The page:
$PATH so it’s available in the shell. This will make things a lot easier in the long run. With my server the command I ran looked like this:
echo "export PATH=$HOME/webapps/znc/bin:$PATH" >> $HOME/.bashrc # Then reload the bashrc source ~/.bashrc
Now we can configure ZNC. First generate the config file:
It will prompt you to enter a port number. Enter the port number you saw on the application page when you created the custom application in the WebFaction interface. After entering the port number follow the prompts to select your SSL and IPv settings. Then continue to follow the prompts and select the ZNC modules you want to enable. After that follow still more prompts to create a user. Make sure the user you create is an admin user. You will also be prompted to enter a “bind host”. Enter the IP address you say listed on the applications page in the WebFaction interface. You can create as many users as you want during setup. Continue through the rest of the prompts. The last one should ask if you want to start ZNC. Choose yes. Make a note of the configuration file location since it contains everything you’ll need to know to connect to ZNC.
Now that ZNC is running you should be able to connect to it. Try connecting to ZNC with your IRC client.
Before connecting to your ZNC server you need to install the dispatch.pl script as described on this page and place it in your
~/.irssi/scripts/autorun/ directory. This plugin allows you to use
/znc in Irssi to send commands to ZNC. Once you have the file in place run
/script load autorun/dispatch to load it. Then add your ZNC server:
/server add -net myserver -auto -ssl <hostname or ip> <port> <username>:<password>
myserver with the name you want to give to your ZNC server. The name will be used when you connect to ZNC. Be sure to enter the same IP and port you got from the WebFaction interface just like with ZNC. Then connect by running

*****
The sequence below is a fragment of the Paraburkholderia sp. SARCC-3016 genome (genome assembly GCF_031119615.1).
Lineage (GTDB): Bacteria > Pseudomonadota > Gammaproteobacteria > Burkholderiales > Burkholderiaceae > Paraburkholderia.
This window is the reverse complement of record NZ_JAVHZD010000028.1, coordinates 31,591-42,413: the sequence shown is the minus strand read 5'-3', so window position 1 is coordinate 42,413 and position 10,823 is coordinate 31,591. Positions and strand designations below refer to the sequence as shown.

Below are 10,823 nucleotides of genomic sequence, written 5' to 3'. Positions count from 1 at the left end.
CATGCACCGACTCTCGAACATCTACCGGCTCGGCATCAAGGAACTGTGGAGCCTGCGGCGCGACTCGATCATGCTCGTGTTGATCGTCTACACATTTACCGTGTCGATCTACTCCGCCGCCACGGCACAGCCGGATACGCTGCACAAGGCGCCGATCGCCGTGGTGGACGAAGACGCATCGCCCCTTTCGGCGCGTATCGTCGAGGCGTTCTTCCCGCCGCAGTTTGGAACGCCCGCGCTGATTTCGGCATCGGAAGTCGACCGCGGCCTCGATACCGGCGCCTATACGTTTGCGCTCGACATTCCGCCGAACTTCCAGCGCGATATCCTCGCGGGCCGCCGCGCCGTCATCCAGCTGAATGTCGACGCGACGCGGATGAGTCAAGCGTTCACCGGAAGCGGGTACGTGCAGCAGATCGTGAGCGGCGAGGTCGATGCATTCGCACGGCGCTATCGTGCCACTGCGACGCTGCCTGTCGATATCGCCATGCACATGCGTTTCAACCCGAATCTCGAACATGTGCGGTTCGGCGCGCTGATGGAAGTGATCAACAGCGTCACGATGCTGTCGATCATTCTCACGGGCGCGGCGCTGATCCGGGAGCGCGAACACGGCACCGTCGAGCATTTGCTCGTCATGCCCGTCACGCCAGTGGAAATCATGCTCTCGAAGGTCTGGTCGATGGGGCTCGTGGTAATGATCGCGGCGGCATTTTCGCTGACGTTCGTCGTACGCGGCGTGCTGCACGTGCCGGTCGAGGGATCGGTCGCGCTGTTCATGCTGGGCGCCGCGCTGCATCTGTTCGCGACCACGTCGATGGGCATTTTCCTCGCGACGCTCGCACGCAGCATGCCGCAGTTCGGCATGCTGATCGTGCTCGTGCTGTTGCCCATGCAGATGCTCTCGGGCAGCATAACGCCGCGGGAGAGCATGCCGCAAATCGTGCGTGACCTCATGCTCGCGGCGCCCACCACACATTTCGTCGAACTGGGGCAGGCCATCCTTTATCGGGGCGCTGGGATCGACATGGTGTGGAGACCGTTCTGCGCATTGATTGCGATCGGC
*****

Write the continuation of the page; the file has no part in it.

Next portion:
/connect myserver. Once you are connected use
/znc to issue ZNC commands.
/znc help should be enough to get you started.
Connecting to ZNC is even simpler in WeeChat. Just add the server and tell it to autoconnect:
/server add myserver <hostname or ip>/<port> -ssl -username=<username> -password=<password> /set irc.server.myserver.autoconnect on
myserver with whatever name you want to give your server. You may also need to turn
ssl_verify off if you aren’t using it:
/set irc.server.myserver.ssl_verify off
Then you should be able to connect by running
/connect myserver or restarting WeeChat. Once again you can use
/znc to issue ZNC commands once you are connected.
Getting ZNC setup is just the beginning. There is still more that needs to be done in order to have ZNC recording everything you care about while you are offline. That’s too much for this blog post though. Checkout the documentation on ZNC website or run
/znc help to learn more about configuring your ZNC account.
As you have seen ZNC is simple to install and configure. With WebFaction it’s also very economical to run. I’m really glad I set up ZNC as it has really helped me get more out of IRC. Hopefully this blog post has inspired you to try out ZNC or another bouncer. As always, if you have any questions or suggestions don’t hesitate to send me an email.